If you meet two or three of the following criteria, then you would have a “mild” disorder. If you met four or five of them, that is considered “moderate.” If six or more of the criteria apply to you, then your disorder would rate as “severe.”
Those criteria are as follows:
11. Withdrawal, as manifested by either of the following:
The National Institute on Drug Abuse (NIDA) defines addiction as “a chronic, relapsing disorder characterized by compulsive drug seeking and use despite adverse consequences.”
Addiction fundamentally changes how the brain functions. Those effects can last long after someone has stopped taking drugs.
Once someone has developed an addiction to a substance, they will begin to exhibit certain signs where the pursuit of that substance takes precedence over virtually any other thing in their life, including relationships, work, and even their own bodies.
If it sounds like you or a loved one has a substance abuse disorder or addiction, then professional treatment is the best course of action you can take.
In a professional recovery program, a licensed and experienced staff will consult with you to design a specialized treatment plan to meet your specific needs. If you have an addiction to substances like alcohol, heroin, cocaine, or prescription opioids, it is best that you start with a medically supervised detox.
In detox, the addictive substance and other toxins are removed from the body and medications may be administered to treat the painful and uncomfortable withdrawal symptoms that may arise.
After you complete detox and your body and mind are stabilized, the next step is to receive ongoing care at a treatment facility. If you have a severe addiction, the most effective option is residential treatment. In this type of program, you will stay onsite at the treatment facility and receive a range of comprehensive care and services that take into account your specialized needs.
For addictions that are not considered severe, there is outpatient treatment, which allows you the freedom and flexibility to live at home while receiving therapy and counseling, on a part-time basis, at a clinic or facility.
Once you complete treatment, you will be connected to aftercare programs designed to equip you with the life skills and coping strategies to necessary serve as a hedge against relapse.
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For people of the Muslim faith, there are special considerations that are considered when they enroll in professional addiction treatment. The integration of the Islamic faith and addiction treatment practice is perhaps best embodied by Millati Islami, a 12-step recovery program for people of the Islamic faith.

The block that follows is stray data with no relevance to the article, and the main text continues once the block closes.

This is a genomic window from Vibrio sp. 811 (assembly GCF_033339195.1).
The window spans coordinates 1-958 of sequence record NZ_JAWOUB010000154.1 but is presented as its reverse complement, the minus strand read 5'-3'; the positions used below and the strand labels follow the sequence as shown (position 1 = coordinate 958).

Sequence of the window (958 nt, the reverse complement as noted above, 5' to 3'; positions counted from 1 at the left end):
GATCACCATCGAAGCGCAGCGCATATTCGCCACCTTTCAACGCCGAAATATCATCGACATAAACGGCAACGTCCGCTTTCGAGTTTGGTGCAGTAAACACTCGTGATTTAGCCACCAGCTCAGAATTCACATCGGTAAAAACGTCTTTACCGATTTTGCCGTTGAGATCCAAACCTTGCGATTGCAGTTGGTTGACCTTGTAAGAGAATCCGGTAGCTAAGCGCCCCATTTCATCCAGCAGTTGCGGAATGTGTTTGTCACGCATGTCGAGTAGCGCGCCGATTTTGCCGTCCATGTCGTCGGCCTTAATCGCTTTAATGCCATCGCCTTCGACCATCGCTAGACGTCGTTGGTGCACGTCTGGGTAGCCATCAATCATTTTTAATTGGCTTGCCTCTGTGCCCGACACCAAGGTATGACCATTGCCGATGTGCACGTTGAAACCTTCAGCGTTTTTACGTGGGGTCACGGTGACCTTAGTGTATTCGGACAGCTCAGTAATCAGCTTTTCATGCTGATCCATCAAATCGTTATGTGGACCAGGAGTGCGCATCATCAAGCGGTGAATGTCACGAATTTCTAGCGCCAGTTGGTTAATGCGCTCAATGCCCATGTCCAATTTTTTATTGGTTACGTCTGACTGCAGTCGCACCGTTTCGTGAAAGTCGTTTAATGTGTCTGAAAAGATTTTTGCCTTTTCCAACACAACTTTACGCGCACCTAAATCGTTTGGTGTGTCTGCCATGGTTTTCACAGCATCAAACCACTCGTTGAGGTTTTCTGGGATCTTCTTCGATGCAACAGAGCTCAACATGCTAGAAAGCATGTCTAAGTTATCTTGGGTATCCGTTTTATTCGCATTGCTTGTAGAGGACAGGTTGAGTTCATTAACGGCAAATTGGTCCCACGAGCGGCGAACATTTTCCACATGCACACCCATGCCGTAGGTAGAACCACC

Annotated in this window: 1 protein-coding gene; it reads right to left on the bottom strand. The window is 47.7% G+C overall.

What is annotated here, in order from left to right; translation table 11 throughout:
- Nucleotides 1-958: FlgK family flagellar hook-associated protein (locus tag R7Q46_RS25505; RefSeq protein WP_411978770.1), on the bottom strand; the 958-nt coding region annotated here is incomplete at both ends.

The mission for this program is not unlike that of the common 12-step programs found in Western Societies: “We look to Allah (G-D) to guide us on Millati Islami (the Path of Peace). While recovering, we strive to become rightly guided Muslims, submitted our will and services to Allah.”
The 12-steps of Millati Islami are as follows:
12 Steps to Recovery
You do not have to struggle in silence with your addiction. We can help you find a safe and effective treatment solution that provides the comprehensive and specialized services you need to get well.
Call 855-960-5341 anytime, day or evening, for a free consultation with one of our knowledgeable addiction recovery specialists. They can help you locate the right treatment option. Contact us online for more information.
12 Steps. (n.d.). Retrieved from from http://www.millatiislami.org/Welcome/12-steps
Ahmed, A. (2018, October 19). That Other Big Afghan Crisis, the Growing Army of Addicts. Retrieved from from https://www.nytimes.com/2013/11/03/world/asia/that-other-big-afghan-crisis-the-growing-army-of-addicts.html
Alexander.sauer. (n.d.). United Nations Office on Drugs and Crime. Retrieved from from https://www.unodc.org/unodc/en/press/releases/2010/June/unodc-reports-major-and-growing-drug-abuse-in-afghanistan.html
Arfken, L., C., Ahmed, & Sameera. (n.d.). Ten years of substance use research in Muslim populations: Where do we go from here? Retrieved from from https://quod.lib.umich.edu/j/jmmh/10381607.0010.103/–ten-years-of-substance-use-research-in-muslim-populations?rgn=main;view